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Edinburgh International Film Festival - Special Event - In Person: Seamus McGarvey & Haskell Wexler

Haskell Wexler , Seamus McGarvey - ****File Photo** Oscar-winning cinematographer HASKELL WEXLER has died, aged 93. The filmmaker and social activist passed away in his sleep at Providence Saint John's Health Center in Santa Monica, California on Sunday (27Dec15). "It is with great sadness that I have to report that my father, Haskell Wexler, has died," his son, Oscar-nominated sound man Jeff Wexler, writes on his website. "Pop died peacefully in his sleep, Sunday, December 27th, 2015. "Accepting the Academy Award in 1967, Pop said: 'I hope we can use our art for peace and for love.' An amazing life has ended but his lifelong commitment to fight the good fight, for peace, for all humanity, will carry on." Haskell was known for his work on films like Jane Fonda's anti-war classic Coming Home and Sidney Poitier's race drama In the Heat of the Night. He scored his first Oscar for Elizabeth Taylor's 1966 movie Who's Afraid of Virginia Woolf?, and struck gold again 10 years later for director Hal Ashby's 1976 Woody Guthrie biopic Bound for Glory. In addition, he landed nominations for his contributions to One Flew Over the Cuckoo's Nest, Matewan, and Huey Long biopic Blaze, and worked as director of photography on films including Gore Vidal's The Best Man and Mulholland Falls. Haskell was also recognised for his documentary work on the Emmy-winning Paul Jacobs and the Nuclear Gang and 1970's Interviews with My Lai Veterans, for which he won an Academy Award. He also wrote, produced and directed 1969's Medium Cool, a groundbreaking cinema verite-style film about the violence between Chicago police and Vietnam War protesters at the 1968 Democratic National Convention, which continues to influence generations of filmmakers today. Haskell's talent even earned him a star on the Hollywood Walk of Fame in 1996, making him the first cinematographer to receive the honour in 35 years. He is survived by his third wife, actress Rita Taggart, who he wed in 1989, and his other children Kathy and Mark. (MT/WN at Filmhouse - Edinburgh, United Kingdom - Friday 26th June 2015

Haskell Wexler and Seamus Mcgarvey
Haskell Wexler and Seamus Mcgarvey

1st Annual Location Managers Guild Of America (LMGA) Awards

Haskell Wexler - ****File Photo** Oscar-winning cinematographer HASKELL WEXLER has died, aged 93. The filmmaker and social activist passed away in his sleep at Providence Saint John's Health Center in Santa Monica, California on Sunday (27Dec15). "It is with great sadness that I have to report that my father, Haskell Wexler, has died," his son, Oscar-nominated sound man Jeff Wexler, writes on his website. "Pop died peacefully in his sleep, Sunday, December 27th, 2015. "Accepting the Academy Award in 1967, Pop said: 'I hope we can use our art for peace and for love.' An amazing life has ended but his lifelong commitment to fight the good fight, for peace, for all humanity, will carry on." Haskell was known for his work on films like Jane Fonda's anti-war classic Coming Home and Sidney Poitier's race drama In the Heat of the Night. He scored his first Oscar for Elizabeth Taylor's 1966 movie Who's Afraid of Virginia Woolf?, and struck gold again 10 years later for director Hal Ashby's 1976 Woody Guthrie biopic Bound for Glory. In addition, he landed nominations for his contributions to One Flew Over the Cuckoo's Nest, Matewan, and Huey Long biopic Blaze, and worked as director of photography on films including Gore Vidal's The Best Man and Mulholland Falls. Haskell was also recognised for his documentary work on the Emmy-winning Paul Jacobs and the Nuclear Gang and 1970's Interviews with My Lai Veterans, for which he won an Academy Award. He also wrote, produced and directed 1969's Medium Cool, a groundbreaking cinema verite-style film about the violence between Chicago police and Vietnam War protesters at the 1968 Democratic National Convention, which continues to influence generations of filmmakers today. Haskell's talent even earned him a star on the Hollywood Walk of Fame in 1996, making him the first cinematographer to receive the honour in 35 years. He is survived by his third wife, actress Rita Taggart, who he wed in 1989, and his other children Kathy and Mark. (MT/WN at American Writers Guild Theatre - Los Angeles, California, United States - Saturday 29th March 2014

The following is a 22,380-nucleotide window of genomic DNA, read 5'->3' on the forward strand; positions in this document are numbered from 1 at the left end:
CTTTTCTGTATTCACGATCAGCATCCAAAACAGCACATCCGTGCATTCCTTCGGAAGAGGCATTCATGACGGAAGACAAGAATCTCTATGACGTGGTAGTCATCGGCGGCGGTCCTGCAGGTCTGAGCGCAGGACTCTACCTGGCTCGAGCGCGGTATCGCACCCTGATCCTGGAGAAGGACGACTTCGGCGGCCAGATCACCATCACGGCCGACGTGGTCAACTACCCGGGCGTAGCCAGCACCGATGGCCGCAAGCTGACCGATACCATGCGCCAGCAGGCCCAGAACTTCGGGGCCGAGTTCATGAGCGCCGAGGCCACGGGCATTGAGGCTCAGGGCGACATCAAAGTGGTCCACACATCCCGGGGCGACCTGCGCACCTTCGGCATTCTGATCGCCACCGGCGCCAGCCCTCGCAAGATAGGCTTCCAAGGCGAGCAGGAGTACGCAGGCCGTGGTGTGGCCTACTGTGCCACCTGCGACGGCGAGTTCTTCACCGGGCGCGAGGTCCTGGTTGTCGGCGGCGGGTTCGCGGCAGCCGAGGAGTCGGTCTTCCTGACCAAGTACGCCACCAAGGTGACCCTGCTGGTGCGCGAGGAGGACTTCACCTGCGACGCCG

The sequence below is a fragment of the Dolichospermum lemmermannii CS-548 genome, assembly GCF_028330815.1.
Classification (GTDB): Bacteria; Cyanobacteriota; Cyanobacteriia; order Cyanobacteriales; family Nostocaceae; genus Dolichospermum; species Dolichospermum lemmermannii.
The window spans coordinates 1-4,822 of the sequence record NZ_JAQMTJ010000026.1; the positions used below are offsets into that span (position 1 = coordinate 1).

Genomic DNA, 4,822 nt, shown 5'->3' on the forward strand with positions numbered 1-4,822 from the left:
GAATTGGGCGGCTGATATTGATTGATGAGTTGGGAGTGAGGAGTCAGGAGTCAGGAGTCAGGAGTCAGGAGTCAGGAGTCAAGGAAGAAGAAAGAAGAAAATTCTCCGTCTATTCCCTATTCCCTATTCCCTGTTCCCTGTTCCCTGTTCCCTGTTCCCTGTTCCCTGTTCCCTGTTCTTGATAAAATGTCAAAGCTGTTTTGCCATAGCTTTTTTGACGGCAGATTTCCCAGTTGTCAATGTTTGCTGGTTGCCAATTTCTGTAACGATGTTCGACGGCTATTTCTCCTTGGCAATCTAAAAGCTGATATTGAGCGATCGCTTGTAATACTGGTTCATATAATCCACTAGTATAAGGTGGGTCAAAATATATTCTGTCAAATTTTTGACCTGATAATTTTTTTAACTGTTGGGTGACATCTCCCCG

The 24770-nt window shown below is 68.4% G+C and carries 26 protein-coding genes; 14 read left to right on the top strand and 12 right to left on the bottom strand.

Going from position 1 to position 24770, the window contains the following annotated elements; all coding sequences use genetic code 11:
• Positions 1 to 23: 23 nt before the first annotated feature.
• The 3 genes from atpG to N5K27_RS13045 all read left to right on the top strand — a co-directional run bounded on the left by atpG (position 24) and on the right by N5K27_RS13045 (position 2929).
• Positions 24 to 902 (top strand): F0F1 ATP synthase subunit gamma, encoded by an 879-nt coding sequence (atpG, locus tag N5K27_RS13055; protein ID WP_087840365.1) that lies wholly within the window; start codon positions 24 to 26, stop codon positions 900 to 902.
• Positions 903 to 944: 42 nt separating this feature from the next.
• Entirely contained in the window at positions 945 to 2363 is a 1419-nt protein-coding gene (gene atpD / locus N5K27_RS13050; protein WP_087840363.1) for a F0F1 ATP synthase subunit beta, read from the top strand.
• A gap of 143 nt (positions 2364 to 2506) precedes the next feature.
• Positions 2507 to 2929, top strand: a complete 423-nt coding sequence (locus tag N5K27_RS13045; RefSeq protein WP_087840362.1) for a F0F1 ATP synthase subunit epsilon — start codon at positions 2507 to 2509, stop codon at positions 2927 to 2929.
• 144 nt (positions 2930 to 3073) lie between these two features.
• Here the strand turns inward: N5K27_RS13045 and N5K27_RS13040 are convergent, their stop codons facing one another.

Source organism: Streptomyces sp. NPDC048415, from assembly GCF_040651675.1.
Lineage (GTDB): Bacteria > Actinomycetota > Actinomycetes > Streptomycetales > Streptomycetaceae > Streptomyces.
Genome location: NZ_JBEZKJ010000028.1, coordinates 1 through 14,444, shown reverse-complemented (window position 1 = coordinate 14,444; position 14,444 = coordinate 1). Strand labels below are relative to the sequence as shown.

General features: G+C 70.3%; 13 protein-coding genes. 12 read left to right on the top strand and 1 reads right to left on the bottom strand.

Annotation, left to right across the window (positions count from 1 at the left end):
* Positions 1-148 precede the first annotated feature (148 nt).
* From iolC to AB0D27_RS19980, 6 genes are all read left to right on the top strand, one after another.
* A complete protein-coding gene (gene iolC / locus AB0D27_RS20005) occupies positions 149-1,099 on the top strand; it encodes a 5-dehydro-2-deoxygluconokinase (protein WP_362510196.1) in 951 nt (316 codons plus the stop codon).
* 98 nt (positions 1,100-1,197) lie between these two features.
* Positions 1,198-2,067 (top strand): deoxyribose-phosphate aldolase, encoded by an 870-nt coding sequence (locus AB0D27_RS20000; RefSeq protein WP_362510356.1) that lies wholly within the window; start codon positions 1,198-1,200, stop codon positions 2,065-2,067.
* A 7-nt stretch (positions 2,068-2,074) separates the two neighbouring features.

Haskell Wexler
Haskell Wexler and Nancy Haecker
Haskell Wexler and Billy Crystal
Nancy Haecker, Haskell Wexler and Billy Crystal

Edinburgh International Film Festival - Special Event - In Person: Seamus McGarvey & Haskell Wexler

Haskell Wexler and Seamus McGarvey - Edinburgh International Film Festival (EIFF) - Special Event - In Person: Seamus McGarvey in conversation with Haskell Wexler at Filmhouse - Edinburgh, United Kingdom - Friday 26th June 2015

Haskell Wexler and Seamus Mcgarvey
Haskell Wexler and Seamus Mcgarvey
Rita Taggart, Seamus Mcgarvey and Haskell Wexler
Haskell Wexler and Seamus Mcgarvey
Haskell Wexler
Haskell Wexler and Seamus Mcgarvey

1st Annual Location Managers Guild Of America (LMGA) Awards

Nancy Haecker, Haskell Wexler and Billy Crystal - 1st Annual Location Managers Guild of America (LMGA) Awards held at the American Writers Guild Theatre - Los Angeles, California, United States - Saturday 29th March 2014

Nancy Haecker, Haskell Wexler and Billy Crystal
Haskell Wexler
Haskell Wexler
Haskell Wexler and Billy Crystal
Haskell Wexler and Nancy Haecker

49th Annual CAS Awards

Haskell Wexler - 49th Annual CAS Awards at Biltmore Hotel - Los Angeles, California, United States - Saturday 16th February 2013

Haskell Wexler
Haskell Wexler

Visions Of Light Review


Excellent